Nintendo partners with Universal theme parks for rides and attractions
LOS ANGELES, CA - NOVEMBER 11: A general view of atmosphere during the Super Smash Bros for Wii U event in West Hollywood, CA on November 11, 2014 in Los Angeles, California. (Photo by Michael Buckner/Getty Images for Nintendo of America)
Dozens of Pikachu characters, the famous character of Nintendo's videogame software Pokemon, parade at the Landmark Plaza shopping mall in Yokohama, suburban Tokyo on August 14, 2014. The Pikachu mascots walk around daily to attract summer vacationers as a part of the 'Great Pikachu Outbreak' event through the weekend. AFP PHOTO / Yoshikazu TSUNO (Photo credit should read YOSHIKAZU TSUNO/AFP/Getty Images)
Customers play video games at an electric shop in Tokyo on October 29, 2014. Japanese videogame giant Nintendo said its first-half net profit soared to 132 million USD as a sharply weaker yen boosted its bottom line and offset slowing sales. AFP PHOTO / Yoshikazu TSUNO (Photo credit should read YOSHIKAZU TSUNO/AFP/Getty Images)
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A Super Mario display at the Nintendo section attracts attention at the annual E3 video game extravaganza in Los Angeles, California on June 10, 2014. Nintendo said it is adding real-world game figures to Wii U play to help boost the popularity of its console, which has lagged rivals in the market, with Nintendo of America president Reggie Fils-Aime saying 'amiibo' game pieces embedded with computer chips to swap data with Wii U tablet controllers would debut in the 'Mario Smash Brothers' game later this year. AFP PHOTO/Frederic J. BROWN (Photo credit should read FREDERIC J. BROWN/AFP/Getty Images)
HOLLYWOOD, CA - NOVEMBER 03: Actor Noah Munck attends Nintendo's celebration of the launch of Super Mario 3D Land at Siren Studios on November 3, 2011 in Hollywood, California. (Photo by Jason Merritt/Getty Images for Nintendo)
390946 06: A potential customer tries out the new Nintendo Gameboy Advance computer game June 21, 2001 in London. The game is due to be released in Europe on June 22, 2001. (Photo by Sion Touhig/GettyImages)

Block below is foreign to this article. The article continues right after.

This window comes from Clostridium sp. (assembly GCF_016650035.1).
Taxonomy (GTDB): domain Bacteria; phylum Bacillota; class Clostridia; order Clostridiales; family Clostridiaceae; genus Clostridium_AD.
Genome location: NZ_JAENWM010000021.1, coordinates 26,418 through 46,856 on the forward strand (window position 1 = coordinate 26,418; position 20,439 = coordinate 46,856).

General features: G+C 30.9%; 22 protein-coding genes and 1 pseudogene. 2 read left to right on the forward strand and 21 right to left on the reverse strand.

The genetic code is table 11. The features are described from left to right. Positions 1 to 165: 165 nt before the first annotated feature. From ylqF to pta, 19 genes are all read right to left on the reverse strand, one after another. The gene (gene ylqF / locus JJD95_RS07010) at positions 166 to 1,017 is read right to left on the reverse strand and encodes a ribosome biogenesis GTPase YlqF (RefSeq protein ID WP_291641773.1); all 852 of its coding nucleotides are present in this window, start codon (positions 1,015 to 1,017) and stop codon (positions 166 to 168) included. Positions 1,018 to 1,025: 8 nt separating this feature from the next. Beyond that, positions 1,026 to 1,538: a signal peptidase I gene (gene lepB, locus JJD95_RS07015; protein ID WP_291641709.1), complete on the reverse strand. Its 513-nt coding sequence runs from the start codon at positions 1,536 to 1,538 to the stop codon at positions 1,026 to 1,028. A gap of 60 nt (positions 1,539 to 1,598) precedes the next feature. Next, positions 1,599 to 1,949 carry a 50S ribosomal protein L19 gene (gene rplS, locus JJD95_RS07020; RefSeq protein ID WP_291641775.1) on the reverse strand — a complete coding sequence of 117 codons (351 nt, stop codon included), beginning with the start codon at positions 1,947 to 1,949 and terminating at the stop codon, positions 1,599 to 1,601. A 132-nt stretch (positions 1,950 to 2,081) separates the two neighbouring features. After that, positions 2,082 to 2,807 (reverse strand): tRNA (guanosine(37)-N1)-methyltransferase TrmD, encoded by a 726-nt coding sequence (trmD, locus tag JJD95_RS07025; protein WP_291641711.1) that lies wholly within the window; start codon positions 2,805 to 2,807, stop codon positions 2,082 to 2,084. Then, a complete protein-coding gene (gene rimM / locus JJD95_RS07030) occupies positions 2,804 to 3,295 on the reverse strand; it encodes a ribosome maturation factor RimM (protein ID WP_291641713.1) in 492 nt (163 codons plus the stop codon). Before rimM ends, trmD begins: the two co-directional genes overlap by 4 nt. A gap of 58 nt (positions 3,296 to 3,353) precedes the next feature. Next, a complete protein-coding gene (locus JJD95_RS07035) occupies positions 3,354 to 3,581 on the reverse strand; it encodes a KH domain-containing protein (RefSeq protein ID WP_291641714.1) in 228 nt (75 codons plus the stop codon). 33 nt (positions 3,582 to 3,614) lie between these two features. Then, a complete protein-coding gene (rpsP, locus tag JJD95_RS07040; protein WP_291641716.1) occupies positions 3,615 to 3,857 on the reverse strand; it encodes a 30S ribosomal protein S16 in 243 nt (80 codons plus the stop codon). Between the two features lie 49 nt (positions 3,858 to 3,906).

Tokyo, JAPAN: Japan's first customer Kotaro Watanabe displays Nintendo's new video game console 'Wii' at a Tokyo electric shop, 02 December 2006, while Sega's game character Sonic the Hedgedog (R) celebrates him. Some thousands video game fans queued in early morning to buy the new video game console priced 25,000 yen (215 USD). AFP PHOTO / Yoshikazu TSUNO (Photo credit should read YOSHIKAZU TSUNO/AFP/Getty Images)
Nintendo, which has spent much of 2015 expanding beyond its traditional video game roots, has partnered with Universal Parks and Resorts to bring Mario, Donkey Kong and the rest of the company's extensive collection of characters to the parks in the form of Nintendo-themed rides and character appearances.
While the companies declined to discuss specific details of the arrangement, many well-known Nintendo games lend themselves to theme park attractions. It doesn't take too much imagination, for instance, to envision a ride based on Mario Kart or the space action series Star Fox.
This is a first of its kind deal for Nintendo, which previously has been extraordinarily protective of its IP. As the Wii U console has struggled against the Xbox One and PlayStation 4, though, the company has been aggressively exploring other ways to capitalize on its holdings. Two months ago, Nintendo announced a partnership with Japanese mobile giant DeNA to bring games featuring its characters to Android and iOS mobile devices.
Beyond the deal with Universal, Nintendo also hinted that it is open to producing video content based on its characters as well - an admission that comes less than two months after the company denied reports that a Netflix-produced live-action series based on "The Legend of Zelda" was in the works.
"For Nintendo IP, a more active approach will be taken in areas outside the video game business, including visual content production and character merchandising," the company said as part of its just-released annual earnings statement.